From the Echoes-Sentinel

WARREN TWP. – Little has progressed in the status of Watchung Hills Regional High School’s regionalization study application, but the high school’s Board of Education is expecting a September approval date.

Board President Robert Morrison gave a brief update on the pending regionalization application at the Tuesday, Aug. 16 board meeting.

“The state is still working through getting all of their mechanics in place,” Morrison said.

While he was told that the board “should expect to hear approval” on the regionalization study application in September, he noted that “it’s always been a moving target.”

“Hopefully, by the time we convene in September, we will have heard from the state and then we can begin the process of moving this project along,” Morrison said.

After the state grants approval and funding, the next step will involve appointing a committee to oversee the study process and securing a consultant.

As far as consultants, the board has two routes to consider.

The board could acquire one through a Request For Proposal (RFP), or enlist a local university. Morrison referenced a past discussion about using Kean University in Union, which conducted the Highlands regionalization study released this past spring.

“We don’t have to go to RFP, we just choose a university vendor and we can start the process,” Morrison said. “That’s something that we can certainly talk about once we get to that point.”


Morrison also detailed efforts to “create the best possible environment for our teachers to succeed.”

In April, Morrison cited legislative barriers created by the state that stymie teachers from entering the profession. One is a state requirement that all teachers live in New Jersey. That means instructors residing in New York or Pennsylvania cannot work in a Garden State classroom unless they move in-state.

Similar obstacles also impact prospective teachers, such as the edTPA and the TEACHNJ Act evaluations.

Under current state regulations, a candidate must pass a performance-based assessment approved by the Commissioner of Education in order to be eligible to receive a Certificate of Eligibility with Advanced Standing (CEAS). That assessment is the edTPA.

Morrison reported that Bill S896 was recently passed unanimously by both Houses of the State Legislature. The bill would prohibit school boards from requiring a candidate to complete a Commissioner of Education approved performance-based evaluation in order to be eligible for CEAS certification.

“It’s been sitting on the governor’s desk for about six weeks,” Morrison said. “Certainly, we urge the governor to sign the bill because there are a lot of educators that are waiting to see what’s happening.”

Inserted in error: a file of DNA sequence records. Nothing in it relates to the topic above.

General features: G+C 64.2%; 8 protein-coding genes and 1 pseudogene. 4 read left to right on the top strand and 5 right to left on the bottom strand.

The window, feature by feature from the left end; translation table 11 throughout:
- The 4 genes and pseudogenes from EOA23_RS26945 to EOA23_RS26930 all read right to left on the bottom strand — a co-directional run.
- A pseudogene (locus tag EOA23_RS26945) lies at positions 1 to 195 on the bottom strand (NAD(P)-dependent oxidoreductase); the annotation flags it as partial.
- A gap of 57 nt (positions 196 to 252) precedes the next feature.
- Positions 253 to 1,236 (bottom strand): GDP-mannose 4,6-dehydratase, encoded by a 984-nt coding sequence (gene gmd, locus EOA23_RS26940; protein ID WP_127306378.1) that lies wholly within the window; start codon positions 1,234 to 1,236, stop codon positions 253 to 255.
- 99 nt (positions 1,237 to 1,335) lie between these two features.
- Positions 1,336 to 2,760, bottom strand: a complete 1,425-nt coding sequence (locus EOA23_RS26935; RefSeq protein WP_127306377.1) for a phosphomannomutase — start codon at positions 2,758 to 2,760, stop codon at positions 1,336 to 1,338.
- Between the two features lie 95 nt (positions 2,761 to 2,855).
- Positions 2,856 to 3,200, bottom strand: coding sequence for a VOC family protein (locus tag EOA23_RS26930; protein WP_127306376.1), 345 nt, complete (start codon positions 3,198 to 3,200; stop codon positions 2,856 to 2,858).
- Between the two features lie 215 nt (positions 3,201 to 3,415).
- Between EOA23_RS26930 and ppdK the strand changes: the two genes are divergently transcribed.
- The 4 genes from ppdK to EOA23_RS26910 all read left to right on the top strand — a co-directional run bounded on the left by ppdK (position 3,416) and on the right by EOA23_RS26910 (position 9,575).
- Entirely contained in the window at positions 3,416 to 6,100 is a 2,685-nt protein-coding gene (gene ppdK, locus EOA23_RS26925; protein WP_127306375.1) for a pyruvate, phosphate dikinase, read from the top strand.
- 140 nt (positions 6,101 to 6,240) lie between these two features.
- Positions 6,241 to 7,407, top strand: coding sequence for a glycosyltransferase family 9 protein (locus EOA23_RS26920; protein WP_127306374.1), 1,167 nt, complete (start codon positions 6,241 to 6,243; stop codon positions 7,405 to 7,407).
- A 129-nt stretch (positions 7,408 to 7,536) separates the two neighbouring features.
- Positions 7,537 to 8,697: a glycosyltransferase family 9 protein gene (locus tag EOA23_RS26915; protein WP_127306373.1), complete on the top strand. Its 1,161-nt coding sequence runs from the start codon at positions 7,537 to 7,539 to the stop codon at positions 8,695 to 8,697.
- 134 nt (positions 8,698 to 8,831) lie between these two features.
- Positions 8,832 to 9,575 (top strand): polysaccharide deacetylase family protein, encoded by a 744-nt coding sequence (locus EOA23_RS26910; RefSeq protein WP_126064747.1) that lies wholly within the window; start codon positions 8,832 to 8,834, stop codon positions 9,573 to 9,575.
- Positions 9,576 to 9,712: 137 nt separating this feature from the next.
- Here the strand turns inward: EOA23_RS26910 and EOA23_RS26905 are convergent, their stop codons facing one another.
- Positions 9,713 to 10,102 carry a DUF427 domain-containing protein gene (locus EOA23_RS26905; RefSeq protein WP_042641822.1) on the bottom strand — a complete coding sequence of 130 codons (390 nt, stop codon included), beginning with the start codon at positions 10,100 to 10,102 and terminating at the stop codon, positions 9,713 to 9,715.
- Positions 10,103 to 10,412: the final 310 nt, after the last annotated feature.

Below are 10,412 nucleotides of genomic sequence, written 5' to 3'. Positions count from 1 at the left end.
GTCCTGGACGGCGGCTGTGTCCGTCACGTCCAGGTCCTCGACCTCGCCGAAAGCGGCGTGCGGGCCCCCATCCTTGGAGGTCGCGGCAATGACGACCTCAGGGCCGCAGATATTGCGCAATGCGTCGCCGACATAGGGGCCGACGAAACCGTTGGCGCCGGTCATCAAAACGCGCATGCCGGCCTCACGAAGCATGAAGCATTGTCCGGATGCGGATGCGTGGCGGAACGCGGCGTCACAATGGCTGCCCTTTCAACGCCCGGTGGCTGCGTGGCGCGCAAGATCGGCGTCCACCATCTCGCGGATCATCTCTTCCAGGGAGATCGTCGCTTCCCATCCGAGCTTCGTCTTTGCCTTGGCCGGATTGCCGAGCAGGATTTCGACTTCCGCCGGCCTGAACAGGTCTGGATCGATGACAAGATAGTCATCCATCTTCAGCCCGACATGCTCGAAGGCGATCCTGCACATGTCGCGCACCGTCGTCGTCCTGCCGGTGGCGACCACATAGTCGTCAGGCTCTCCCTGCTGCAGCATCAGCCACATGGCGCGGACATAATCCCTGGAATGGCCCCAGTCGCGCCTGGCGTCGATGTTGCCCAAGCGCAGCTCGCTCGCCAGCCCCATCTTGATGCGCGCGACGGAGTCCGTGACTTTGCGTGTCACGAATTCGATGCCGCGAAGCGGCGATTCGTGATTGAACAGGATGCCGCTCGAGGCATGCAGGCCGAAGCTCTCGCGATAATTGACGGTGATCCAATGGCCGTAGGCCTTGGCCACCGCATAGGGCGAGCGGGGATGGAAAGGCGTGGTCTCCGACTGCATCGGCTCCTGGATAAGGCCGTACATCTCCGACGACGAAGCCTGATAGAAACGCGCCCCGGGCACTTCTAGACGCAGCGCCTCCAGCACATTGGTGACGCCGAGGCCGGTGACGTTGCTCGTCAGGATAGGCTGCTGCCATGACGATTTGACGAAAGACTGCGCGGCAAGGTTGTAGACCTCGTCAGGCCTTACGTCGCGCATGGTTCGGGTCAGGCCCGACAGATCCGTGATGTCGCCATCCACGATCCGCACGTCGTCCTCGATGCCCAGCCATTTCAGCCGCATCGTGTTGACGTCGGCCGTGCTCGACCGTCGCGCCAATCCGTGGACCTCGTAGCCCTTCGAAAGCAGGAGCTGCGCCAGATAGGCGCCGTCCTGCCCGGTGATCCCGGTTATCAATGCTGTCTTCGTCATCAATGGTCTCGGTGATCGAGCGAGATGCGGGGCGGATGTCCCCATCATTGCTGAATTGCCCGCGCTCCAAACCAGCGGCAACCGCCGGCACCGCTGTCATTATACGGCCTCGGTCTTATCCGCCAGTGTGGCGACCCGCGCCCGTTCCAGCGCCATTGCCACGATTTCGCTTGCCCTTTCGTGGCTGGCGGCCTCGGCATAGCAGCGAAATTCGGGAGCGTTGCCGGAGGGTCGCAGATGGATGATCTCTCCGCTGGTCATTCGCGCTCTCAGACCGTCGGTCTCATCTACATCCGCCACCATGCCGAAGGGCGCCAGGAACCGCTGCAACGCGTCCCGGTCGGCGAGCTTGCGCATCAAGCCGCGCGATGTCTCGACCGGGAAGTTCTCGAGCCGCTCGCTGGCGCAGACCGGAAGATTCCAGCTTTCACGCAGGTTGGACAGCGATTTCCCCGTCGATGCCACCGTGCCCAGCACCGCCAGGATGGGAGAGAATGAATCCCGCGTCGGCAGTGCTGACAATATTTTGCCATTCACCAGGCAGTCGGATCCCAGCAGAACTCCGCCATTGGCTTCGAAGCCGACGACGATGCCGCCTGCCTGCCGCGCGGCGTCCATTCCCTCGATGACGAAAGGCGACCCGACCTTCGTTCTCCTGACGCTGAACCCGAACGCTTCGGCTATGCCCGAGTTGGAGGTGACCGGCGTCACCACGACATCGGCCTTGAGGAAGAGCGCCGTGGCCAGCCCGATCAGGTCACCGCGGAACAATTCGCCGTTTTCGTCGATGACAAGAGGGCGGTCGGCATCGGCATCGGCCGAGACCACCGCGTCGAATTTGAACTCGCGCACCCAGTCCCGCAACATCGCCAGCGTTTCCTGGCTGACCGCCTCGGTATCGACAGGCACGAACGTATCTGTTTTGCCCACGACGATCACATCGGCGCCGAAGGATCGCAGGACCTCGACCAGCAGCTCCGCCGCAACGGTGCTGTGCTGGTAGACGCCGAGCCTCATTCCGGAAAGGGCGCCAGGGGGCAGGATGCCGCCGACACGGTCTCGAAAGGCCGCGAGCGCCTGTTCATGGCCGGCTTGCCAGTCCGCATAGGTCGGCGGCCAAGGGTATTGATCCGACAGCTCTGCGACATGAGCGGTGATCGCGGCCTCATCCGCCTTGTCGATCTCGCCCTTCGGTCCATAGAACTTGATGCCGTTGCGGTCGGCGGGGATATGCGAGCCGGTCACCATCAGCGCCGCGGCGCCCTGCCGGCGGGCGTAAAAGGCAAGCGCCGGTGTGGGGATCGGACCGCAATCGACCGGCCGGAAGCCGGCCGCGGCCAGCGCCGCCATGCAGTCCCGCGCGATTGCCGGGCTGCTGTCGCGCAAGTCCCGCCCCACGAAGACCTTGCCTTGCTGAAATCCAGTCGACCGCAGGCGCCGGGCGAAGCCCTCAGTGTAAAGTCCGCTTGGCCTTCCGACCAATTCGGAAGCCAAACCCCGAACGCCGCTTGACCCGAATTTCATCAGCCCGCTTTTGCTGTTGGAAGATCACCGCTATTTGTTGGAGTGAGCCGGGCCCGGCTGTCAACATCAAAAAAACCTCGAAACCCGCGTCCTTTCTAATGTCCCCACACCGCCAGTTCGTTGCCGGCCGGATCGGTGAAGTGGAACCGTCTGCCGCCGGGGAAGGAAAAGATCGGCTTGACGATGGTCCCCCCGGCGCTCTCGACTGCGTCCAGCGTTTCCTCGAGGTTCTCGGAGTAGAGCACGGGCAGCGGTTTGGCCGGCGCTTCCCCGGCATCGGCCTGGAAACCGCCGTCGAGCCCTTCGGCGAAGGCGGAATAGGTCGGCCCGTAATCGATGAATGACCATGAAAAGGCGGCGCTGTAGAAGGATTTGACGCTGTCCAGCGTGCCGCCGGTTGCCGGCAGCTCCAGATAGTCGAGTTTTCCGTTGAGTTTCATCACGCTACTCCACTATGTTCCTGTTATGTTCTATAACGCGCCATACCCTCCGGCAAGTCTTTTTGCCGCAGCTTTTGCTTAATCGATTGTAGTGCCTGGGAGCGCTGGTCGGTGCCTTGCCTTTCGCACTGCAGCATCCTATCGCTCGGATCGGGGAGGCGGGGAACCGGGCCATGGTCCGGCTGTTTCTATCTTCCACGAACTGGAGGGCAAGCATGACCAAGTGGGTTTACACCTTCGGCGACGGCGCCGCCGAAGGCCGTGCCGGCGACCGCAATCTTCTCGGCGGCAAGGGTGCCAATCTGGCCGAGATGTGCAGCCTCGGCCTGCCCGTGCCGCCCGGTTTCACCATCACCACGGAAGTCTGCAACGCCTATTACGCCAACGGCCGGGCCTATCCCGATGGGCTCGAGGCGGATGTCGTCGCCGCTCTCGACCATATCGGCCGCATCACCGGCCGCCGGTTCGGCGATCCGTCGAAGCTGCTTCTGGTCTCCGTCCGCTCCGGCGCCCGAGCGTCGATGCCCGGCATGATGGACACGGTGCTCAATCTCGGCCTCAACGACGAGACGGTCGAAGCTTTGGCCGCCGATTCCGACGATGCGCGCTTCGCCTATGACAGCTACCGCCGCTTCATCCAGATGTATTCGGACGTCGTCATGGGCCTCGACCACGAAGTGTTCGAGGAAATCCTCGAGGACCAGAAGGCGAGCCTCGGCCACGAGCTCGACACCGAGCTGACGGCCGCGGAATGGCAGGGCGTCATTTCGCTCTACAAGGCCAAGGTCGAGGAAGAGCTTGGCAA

The New Jersey School Boards Association, New Jersey Education Association, New Jersey Association of School Administrators, New Jersey Principals and Supervisors Association, and Garden State Coalition of Schools also recently sent a letter to the Acting Commissioner of Education Angelica Allen-McMillan protesting the administration requirements for the Start Strong assessment in the fall.

Start Strong was originally used during the pandemic since the state had suspended student learning assessments. Federal law requires that school districts have “some sort of assessment” in place for students, according to Morrison.

“However, the Start Strong assessment is now redundant in that it is testing for the skills that have already been assessed by the New Jersey student learning assessments, which were just held this past spring,” Morrison said.

“Five months later, we’re doing a duplicate process that wastes valuable instructional time at the beginning of our school year, and takes the time away from our teachers to be working with their students,” he continued.

‘Boggles The Mind’

The letter’s recommendations include asking the state to reconsider its Start Strong assessment implementation and allowing educators to use their own evaluations to measure student growth.

It also urges the state to allow student learning assessments to be conducted in the spring, therefore not “double-testing our students for no well-documented reason,” Morrison said.

“They’re saying the window opens for this assessment on Aug. 31. Why would we be assessing students when we’re just trying to get them to figure out how to make their way around?” he continued. “I mean, it boggles the mind.”